Changes in Error Patterns during N-back Training Indicate Reliance on Subvocal Rehearsal

Weng Tink Chooi*, Robert Logie

*Corresponding author for this work

Research output: Contribution to journalArticlepeer-review

Abstract

Contemporary cognitive training literature suggests that training on an adaptive task produces improvements only in the trained task or near transfer effects. No study has yet systematically explained the mechanism behind improved performance on the N-back. In this study, we first investigated how improvements in an N-back task using eight pairs of phonologically similar words as stimuli occurred by examining error distributions of the task over training sessions. Nineteen participants (non-native English speakers) trained for 20 sessions over 5 weeks. We observed a reduction in false alarms to non-target words and fewer missed target words. Though the absolute number of phonological-based errors reduced as training progressed, the proportion of this error type did not decrease over time suggesting participants increasingly relied on subvocal rehearsal in completing the N-back. In the second experiment, we evaluated if improvements developed during N-back training transferred to tasks that relied on serial order memory using simple span tasks (letter span with phonologically distinct letters, letter span with phonologically similar letters, digit span forward, and digit span backward). Twenty-nine participants trained on the N-back and 16 trained on the Operation Span (OSPAN) for 15 sessions over 4 weeks. Neither group of participants showed improvements on any of the simple span tasks. In the third experiment, 20 participants (16 native English speakers) trained on the N-back for 15 sessions over 4 weeks also showed increasing reliance on subvocal rehearsal as they progressed through training. Self-report strategy use did not predict improvements on the N-back.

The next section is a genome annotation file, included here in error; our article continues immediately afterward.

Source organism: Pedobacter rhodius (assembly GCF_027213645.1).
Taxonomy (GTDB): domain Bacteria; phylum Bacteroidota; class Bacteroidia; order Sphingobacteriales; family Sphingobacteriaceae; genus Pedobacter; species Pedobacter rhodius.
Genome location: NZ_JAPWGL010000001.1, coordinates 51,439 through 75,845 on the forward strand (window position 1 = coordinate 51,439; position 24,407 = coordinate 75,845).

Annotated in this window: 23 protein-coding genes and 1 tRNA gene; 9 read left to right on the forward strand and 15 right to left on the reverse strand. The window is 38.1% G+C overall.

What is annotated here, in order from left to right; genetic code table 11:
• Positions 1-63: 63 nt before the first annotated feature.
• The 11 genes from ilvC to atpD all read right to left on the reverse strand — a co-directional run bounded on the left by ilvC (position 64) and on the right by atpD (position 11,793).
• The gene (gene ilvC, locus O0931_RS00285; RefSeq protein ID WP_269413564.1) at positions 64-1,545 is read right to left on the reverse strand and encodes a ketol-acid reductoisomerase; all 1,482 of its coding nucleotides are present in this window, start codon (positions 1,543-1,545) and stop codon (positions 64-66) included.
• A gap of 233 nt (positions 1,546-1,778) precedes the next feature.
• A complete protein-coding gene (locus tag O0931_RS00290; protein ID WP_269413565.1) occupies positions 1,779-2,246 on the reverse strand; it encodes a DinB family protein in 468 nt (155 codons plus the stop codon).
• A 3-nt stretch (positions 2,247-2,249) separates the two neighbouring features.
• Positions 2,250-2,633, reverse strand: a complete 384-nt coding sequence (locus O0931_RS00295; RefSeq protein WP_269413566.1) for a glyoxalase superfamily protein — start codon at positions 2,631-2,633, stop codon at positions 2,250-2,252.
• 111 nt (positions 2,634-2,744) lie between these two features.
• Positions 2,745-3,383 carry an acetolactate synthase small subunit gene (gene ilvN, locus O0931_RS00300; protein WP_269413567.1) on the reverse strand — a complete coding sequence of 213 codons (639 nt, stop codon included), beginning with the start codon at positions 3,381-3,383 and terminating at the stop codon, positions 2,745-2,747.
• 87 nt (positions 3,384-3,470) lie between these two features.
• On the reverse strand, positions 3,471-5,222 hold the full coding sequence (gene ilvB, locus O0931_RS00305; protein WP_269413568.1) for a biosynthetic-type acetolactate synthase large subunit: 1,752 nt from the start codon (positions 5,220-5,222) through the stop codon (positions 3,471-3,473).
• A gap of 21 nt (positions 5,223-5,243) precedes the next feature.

Original languageEnglish
JournalMemory and Cognition
Early online date13 Jul 2020
DOIs
Publication statusPublished - Nov 2020

Keywords

  • Cognitive training
  • N-back
  • OSPAN
  • Serial order recall
  • Strategy development

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